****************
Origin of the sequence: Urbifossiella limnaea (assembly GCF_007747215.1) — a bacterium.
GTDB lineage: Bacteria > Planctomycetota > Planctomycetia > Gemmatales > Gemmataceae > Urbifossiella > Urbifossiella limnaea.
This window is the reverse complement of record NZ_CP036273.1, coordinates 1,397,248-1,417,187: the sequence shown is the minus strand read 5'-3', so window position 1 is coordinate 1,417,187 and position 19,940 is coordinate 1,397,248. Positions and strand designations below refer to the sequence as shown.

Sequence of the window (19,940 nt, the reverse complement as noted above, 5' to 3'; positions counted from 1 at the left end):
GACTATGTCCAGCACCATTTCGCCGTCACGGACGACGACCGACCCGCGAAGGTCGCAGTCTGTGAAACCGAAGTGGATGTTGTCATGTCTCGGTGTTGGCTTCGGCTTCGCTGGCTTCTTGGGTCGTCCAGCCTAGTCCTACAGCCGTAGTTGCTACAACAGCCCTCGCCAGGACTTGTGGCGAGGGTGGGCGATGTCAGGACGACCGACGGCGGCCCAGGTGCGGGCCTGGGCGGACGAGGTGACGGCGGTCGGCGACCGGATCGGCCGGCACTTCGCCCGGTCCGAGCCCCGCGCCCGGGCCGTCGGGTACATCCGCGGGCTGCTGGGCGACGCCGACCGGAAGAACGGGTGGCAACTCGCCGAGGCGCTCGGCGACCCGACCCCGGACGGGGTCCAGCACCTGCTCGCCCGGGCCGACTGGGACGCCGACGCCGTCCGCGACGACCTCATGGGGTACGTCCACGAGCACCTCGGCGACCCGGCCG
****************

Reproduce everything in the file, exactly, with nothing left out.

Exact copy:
Origin of the sequence: Urbifossiella limnaea (assembly GCF_007747215.1) — a bacterium.
GTDB lineage: Bacteria > Planctomycetota > Planctomycetia > Gemmatales > Gemmataceae > Urbifossiella > Urbifossiella limnaea.
This window is the reverse complement of record NZ_CP036273.1, coordinates 1,397,248-1,417,187: the sequence shown is the minus strand read 5'-3', so window position 1 is coordinate 1,417,187 and position 19,940 is coordinate 1,397,248. Positions and strand designations below refer to the sequence as shown.

Sequence of the window (19,940 nt, the reverse complement as noted above, 5' to 3'; positions counted from 1 at the left end):
GACTATGTCCAGCACCATTTCGCCGTCACGGACGACGACCGACCCGCGAAGGTCGCAGTCTGTGAAACCGAAGTGGATGTTGTCATGTCTCGGTGTTGGCTTCGGCTTCGCTGGCTTCTTGGGTCGTCCAGCCTAGTCCTACAGCCGTAGTTGCTACAACAGCCCTCGCCAGGACTTGTGGCGAGGGTGGGCGATGTCAGGACGACCGACGGCGGCCCAGGTGCGGGCCTGGGCGGACGAGGTGACGGCGGTCGGCGACCGGATCGGCCGGCACTTCGCCCGGTCCGAGCCCCGCGCCCGGGCCGTCGGGTACATCCGCGGGCTGCTGGGCGACGCCGACCGGAAGAACGGGTGGCAACTCGCCGAGGCGCTCGGCGACCCGACCCCGGACGGGGTCCAGCACCTGCTCGCCCGGGCCGACTGGGACGCCGACGCCGTCCGCGACGACCTCATGGGGTACGTCCACGAGCACCTCGGCGACCCGGCCG